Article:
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« Reply #15 on: July 26, 2013, 07:57:53 AM »
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I *never* understood the idea of crop modes. Spend money on a x mp camera, and ask it to only use x/2 pixels. If it's about using the crop as a digital zoom, that could be far better done at the computer rather than in-camera.

It's quite simple really. All images are crops. A lens produces a circular image which is always cropped inside the camera to a rectangular shape of a particular format that matches the sensor.

Perhaps the confusion lies in the use of the terminology, 'cropped format'. All formats are in reality cropped formats. The full-frame 35mm format, or 135 format, which is 24mm x 36mm, is a cropped format. Perhaps the Canon APS-C format, or the Nikon DX format, should be called the 'cropped-more format'.

A 75mp full-frame sensor, so called, when in APS-C mode, would be approximately 30mp, which is higher resolution than the latest Canon 70D APS-C. Effectively, you get two cameras in one.

Now, you might well ask why bother to put the camera in APS-C crop mode. Why not do the cropping during post-processing on the computer? Well, as Nancy mentioned, when photographing wildlife, birds, or any fast-action sport, you probably want the fastest frame rate and the largest buffer you can get.

For example, my D800E has a rather slow 4fps. However, in DX mode that rate jumps up to 6fps, and the buffer will also hold a greater number of images. Also, if one is shooting in continuous mode a lot, the fact that the memory cards will hold a greater number of DX-size images could be an advantage.
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SunnyUK
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« Reply #16 on: July 26, 2013, 10:01:49 AM »
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It's quite simple really.  [.....]

Sorry I wasn't very clear. I understand the concept and know what it means. It just doesn't seem sensible to *me* to pay a premium for a high-resolution camera and then immediately turn it into a lower-resolution one. My personal view is that the idea of paying resolution to gain frame rate is a poor trade. That's what I was trying to say.

I perfectly understand as well that some people feels that the frame rate is worth the trade off.

I should and probably should have been clearer.
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opgr
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« Reply #17 on: July 26, 2013, 10:16:32 AM »
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I perfectly understand as well that some people feels that the frame rate is worth the trade off.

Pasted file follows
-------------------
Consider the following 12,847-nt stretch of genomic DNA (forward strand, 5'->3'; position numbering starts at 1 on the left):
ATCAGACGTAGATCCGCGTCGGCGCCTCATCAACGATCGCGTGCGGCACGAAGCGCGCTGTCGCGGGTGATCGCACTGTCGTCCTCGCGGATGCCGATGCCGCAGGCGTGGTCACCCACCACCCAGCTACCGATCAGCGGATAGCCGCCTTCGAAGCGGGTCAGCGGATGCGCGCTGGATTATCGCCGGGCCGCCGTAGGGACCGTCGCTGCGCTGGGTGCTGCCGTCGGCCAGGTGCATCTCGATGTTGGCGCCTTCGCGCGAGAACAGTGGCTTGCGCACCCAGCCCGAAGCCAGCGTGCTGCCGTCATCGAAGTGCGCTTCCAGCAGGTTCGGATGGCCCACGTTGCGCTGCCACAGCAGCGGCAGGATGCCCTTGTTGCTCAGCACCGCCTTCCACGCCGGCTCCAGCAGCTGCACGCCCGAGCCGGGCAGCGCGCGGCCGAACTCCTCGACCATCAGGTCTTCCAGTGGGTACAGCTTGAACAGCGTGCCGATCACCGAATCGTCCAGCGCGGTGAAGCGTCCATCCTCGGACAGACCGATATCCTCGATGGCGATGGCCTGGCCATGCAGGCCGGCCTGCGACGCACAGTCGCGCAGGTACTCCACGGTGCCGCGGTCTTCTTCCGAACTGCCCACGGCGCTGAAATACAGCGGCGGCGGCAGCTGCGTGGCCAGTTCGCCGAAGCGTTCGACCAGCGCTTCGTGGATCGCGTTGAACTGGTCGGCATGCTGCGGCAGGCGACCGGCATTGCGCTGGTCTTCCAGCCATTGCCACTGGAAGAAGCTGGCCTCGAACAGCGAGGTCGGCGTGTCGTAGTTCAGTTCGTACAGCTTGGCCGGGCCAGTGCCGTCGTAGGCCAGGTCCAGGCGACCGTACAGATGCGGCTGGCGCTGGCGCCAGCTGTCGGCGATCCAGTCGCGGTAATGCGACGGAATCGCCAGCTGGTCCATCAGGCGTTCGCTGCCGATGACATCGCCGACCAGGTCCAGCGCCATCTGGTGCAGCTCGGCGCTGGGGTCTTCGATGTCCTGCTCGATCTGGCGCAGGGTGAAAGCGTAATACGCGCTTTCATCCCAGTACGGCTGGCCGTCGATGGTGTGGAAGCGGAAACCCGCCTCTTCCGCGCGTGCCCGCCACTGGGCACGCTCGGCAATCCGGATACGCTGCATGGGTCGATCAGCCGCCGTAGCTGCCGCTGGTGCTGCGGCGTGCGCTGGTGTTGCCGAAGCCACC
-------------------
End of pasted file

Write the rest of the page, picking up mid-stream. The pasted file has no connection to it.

Well, it used to be that Canon was well represented in sportsjournalism where framerate is obviously important. At the same time they have to run the megapixel race just like the next brand. I can imagine they are in a bit of a quandary currently since photojournalism in general seems to go the route of the DoDo.
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Ray
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« Reply #18 on: July 26, 2013, 08:54:15 PM »
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It just doesn't seem sensible to *me* to pay a premium for a high-resolution camera and then immediately turn it into a lower-resolution one. My personal view is that the idea of paying resolution to gain frame rate is a poor trade. That's what I was trying to say.

That's also quite simple. One pays a premium partly for the option of turning the high resolution camera into a lower resolution camera with a higher frame rate and a buffer which can hold a greater number of images.

I agree it would not be sensible to pay a premium for a higher resolution camera if one didn't have any use for those higher megapixels and/or the larger format of the higher-megapixel sensor.

However, I find it difficult to believe that any experienced photographer would not appreciate the advantages of the larger format, in conjunction with the greater number of pixels, especially considering that many of the best lenses currently available have been designed for the larger, full-frame format.

If one uses lenses designed for the larger format, as I do, the additional weight of a full-frame camera body, compared with an APS-C body, can be trivial. But the advantages of the greater Field of View obtainable with such lenses attached to a full-frame camera, are not trivial. One is in effect getting the best of both worlds, or, as I mentioned, two cameras in one.